Peace Corps Workers in Armenia Text to Fight AIDS

Mobile phones are great for communicating, but can they also be good for your health?

In Armenia, the answer is yes, thanks to U.S. Peace Corps volunteers who have helped launch a nationwide program that promotes HIV/AIDS awareness and prevention through mobile-phone-based SMS text messaging.

Peace Corps volunteers Lisa Conder of Englewood, Florida, and Ashley Ottewell of Belleville, Michigan, spearheaded the start of the SMS Information Hotline, which provides answers to questions sent in by the Armenian public.

“The SMS Information Hotline provides potentially lifesaving information that users may not be able to get otherwise,” said Conder, in a November 4 Peace Corps press release. She had the idea to start the hotline in 2009 after learning about a similar Peace Corps project in Namibia.

“In Armenia,” Conder said, “HIV/AIDS is sometimes referred to as a hidden epidemic. There is a general low awareness about HIV/AIDS and a lack of prevention programs and resources. People often avoid seeking testing, counseling and treatment because of the stigma and social taboos associated with it.”

Beginning on October 21, 2011, Armenian community members have been able to send anonymous HIV/AIDS-related questions through text messaging. They receive answers within 24 hours from Armenian Red Cross Society volunteers trained by the Armenian Ministry of Health’s National Center for AIDS Prevention.

The hotline is a resource accessible to the general public, including those in rural areas who might have limited access to accurate HIV/AIDS information.

“Having a text messaging HIV/AIDS information hotline is a perfect way to make important information accessible and empower people to make healthy lifestyle choices,” said Ottewell.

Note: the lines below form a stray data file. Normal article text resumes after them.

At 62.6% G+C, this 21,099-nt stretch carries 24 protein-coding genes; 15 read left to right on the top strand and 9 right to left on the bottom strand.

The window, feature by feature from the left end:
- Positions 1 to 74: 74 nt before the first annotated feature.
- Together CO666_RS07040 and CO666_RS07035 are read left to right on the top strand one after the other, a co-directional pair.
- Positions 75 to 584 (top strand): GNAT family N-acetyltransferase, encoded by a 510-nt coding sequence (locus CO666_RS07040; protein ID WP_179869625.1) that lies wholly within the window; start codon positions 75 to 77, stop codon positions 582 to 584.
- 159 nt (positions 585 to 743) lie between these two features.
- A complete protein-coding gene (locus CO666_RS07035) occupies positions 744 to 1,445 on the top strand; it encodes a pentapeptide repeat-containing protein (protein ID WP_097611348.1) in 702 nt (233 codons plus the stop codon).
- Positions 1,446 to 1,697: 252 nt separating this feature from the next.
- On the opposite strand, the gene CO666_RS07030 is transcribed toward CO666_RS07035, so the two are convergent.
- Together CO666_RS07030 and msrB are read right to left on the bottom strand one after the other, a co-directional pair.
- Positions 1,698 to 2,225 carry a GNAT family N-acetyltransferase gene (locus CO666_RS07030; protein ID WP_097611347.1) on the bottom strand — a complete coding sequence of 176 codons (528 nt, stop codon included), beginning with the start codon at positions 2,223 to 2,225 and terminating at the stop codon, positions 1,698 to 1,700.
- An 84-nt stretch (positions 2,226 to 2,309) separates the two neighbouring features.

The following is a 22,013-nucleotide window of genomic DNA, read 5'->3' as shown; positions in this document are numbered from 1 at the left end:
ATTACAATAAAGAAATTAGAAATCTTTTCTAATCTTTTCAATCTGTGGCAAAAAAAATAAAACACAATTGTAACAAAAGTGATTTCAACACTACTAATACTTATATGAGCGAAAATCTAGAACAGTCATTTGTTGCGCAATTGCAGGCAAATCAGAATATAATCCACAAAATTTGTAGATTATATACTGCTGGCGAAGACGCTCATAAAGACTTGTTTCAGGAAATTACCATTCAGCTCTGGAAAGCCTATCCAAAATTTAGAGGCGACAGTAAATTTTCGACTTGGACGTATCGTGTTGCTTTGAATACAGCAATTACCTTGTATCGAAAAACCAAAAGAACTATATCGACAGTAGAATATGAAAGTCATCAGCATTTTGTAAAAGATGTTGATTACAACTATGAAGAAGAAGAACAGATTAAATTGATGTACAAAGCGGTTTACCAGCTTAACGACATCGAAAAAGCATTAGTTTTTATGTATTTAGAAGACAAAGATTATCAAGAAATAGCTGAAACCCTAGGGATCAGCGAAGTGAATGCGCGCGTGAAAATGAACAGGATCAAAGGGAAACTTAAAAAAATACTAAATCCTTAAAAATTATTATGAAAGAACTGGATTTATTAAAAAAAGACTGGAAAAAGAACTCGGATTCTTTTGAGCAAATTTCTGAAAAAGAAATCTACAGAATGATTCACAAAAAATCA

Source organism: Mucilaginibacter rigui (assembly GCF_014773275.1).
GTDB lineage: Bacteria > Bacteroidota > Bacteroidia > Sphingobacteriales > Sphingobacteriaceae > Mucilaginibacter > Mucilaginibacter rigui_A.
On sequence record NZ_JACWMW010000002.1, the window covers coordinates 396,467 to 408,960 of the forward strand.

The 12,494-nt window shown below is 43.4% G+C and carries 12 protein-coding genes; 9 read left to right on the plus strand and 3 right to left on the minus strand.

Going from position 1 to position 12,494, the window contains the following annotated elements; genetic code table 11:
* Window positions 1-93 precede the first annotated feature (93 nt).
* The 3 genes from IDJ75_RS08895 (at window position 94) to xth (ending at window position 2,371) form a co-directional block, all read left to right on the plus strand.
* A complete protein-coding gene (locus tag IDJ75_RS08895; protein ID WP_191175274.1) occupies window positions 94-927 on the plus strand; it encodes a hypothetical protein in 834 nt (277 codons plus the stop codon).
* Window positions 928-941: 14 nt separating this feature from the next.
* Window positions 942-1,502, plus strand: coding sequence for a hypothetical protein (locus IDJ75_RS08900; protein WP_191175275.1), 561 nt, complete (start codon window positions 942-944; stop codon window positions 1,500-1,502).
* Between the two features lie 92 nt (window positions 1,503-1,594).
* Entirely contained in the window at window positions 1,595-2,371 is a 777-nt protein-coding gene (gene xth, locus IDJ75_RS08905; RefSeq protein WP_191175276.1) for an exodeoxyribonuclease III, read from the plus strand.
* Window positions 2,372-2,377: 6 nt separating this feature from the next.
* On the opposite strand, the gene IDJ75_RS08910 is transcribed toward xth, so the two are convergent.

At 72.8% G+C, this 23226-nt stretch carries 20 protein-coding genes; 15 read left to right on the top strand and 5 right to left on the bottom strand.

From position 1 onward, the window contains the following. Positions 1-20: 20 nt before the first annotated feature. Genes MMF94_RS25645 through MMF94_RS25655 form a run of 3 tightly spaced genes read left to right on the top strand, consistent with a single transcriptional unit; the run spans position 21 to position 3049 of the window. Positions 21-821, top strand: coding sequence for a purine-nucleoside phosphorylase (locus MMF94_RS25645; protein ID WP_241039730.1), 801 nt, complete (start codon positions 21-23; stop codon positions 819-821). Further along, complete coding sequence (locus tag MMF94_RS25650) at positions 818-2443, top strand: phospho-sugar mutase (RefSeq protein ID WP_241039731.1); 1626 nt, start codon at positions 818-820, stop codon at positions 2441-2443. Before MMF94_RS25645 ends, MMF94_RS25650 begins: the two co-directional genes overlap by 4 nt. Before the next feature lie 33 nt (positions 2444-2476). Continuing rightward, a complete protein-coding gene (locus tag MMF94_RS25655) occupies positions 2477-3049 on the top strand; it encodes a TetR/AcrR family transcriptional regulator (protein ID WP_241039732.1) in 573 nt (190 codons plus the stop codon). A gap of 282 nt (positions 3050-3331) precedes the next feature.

The creation and implementation of the SMS Information Hotline, as well as a national information campaign to promote it, are funded through the U.S. President’s Emergency Plan for AIDS Relief (PEPFAR). Conder and Ottewell made use of its Volunteer Activities Support and Training grant, which is available to Peace Corps volunteers working in collaboration with local partners.

The SMS Information Hotline was implemented in cooperation with the Armenian Red Cross Society, Armenian mobile operators, the Ministry of Health of the Republic of Armenia, and Peace Corps staff and volunteers, including recently returned Peace Corps volunteers Nicholas Hutchings of Baltimore and Brent Hines of Belton, Texas.

Nearly 740 Peace Corps volunteers have served in Armenia since the program was established in 1992. They work in the areas of community and business development, and English education. There are currently 96 volunteers serving in the country. They are trained and work in Armenian.

President John F. Kennedy established the Peace Corps on March 1, 1961, by executive order. Throughout 2011, the Peace Corps is commemorating 50 years of promoting peace and friendship around the world. Historically, more than 200,000 Americans have served with the Peace Corps to promote better understanding between Americans and the people of 139 host countries.

Today, 9,095 volunteers are working with local communities in 75 host countries. Peace Corps volunteers, who commit to serve for 27 months, must be U.S. citizens and at least 18 years of age.

(This is a product of the Bureau of International Information Programs, U.S. Department of State.)

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